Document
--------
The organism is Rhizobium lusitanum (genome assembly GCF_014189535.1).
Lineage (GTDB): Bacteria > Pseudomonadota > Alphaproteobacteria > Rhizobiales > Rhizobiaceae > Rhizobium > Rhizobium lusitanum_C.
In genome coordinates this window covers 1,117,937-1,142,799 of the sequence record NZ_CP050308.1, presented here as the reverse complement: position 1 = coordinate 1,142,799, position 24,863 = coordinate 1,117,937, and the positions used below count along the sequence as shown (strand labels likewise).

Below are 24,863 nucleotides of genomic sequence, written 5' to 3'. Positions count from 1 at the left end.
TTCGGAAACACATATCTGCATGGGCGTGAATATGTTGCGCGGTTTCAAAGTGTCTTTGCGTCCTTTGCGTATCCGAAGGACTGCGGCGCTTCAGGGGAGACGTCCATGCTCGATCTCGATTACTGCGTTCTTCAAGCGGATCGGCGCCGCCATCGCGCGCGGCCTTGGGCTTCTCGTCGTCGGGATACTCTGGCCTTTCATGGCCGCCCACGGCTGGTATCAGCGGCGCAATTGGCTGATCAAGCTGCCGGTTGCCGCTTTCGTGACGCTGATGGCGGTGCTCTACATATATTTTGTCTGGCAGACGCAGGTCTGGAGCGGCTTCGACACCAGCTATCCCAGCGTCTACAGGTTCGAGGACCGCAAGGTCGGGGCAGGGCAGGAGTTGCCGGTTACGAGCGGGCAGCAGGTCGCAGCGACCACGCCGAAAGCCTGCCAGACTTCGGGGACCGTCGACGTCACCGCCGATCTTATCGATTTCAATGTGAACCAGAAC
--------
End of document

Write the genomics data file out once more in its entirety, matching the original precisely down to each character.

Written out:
The organism is Rhizobium lusitanum (genome assembly GCF_014189535.1).
Lineage (GTDB): Bacteria > Pseudomonadota > Alphaproteobacteria > Rhizobiales > Rhizobiaceae > Rhizobium > Rhizobium lusitanum_C.
In genome coordinates this window covers 1,117,937-1,142,799 of the sequence record NZ_CP050308.1, presented here as the reverse complement: position 1 = coordinate 1,142,799, position 24,863 = coordinate 1,117,937, and the positions used below count along the sequence as shown (strand labels likewise).

Below are 24,863 nucleotides of genomic sequence, written 5' to 3'. Positions count from 1 at the left end.
TTCGGAAACACATATCTGCATGGGCGTGAATATGTTGCGCGGTTTCAAAGTGTCTTTGCGTCCTTTGCGTATCCGAAGGACTGCGGCGCTTCAGGGGAGACGTCCATGCTCGATCTCGATTACTGCGTTCTTCAAGCGGATCGGCGCCGCCATCGCGCGCGGCCTTGGGCTTCTCGTCGTCGGGATACTCTGGCCTTTCATGGCCGCCCACGGCTGGTATCAGCGGCGCAATTGGCTGATCAAGCTGCCGGTTGCCGCTTTCGTGACGCTGATGGCGGTGCTCTACATATATTTTGTCTGGCAGACGCAGGTCTGGAGCGGCTTCGACACCAGCTATCCCAGCGTCTACAGGTTCGAGGACCGCAAGGTCGGGGCAGGGCAGGAGTTGCCGGTTACGAGCGGGCAGCAGGTCGCAGCGACCACGCCGAAAGCCTGCCAGACTTCGGGGACCGTCGACGTCACCGCCGATCTTATCGATTTCAATGTGAACCAGAAC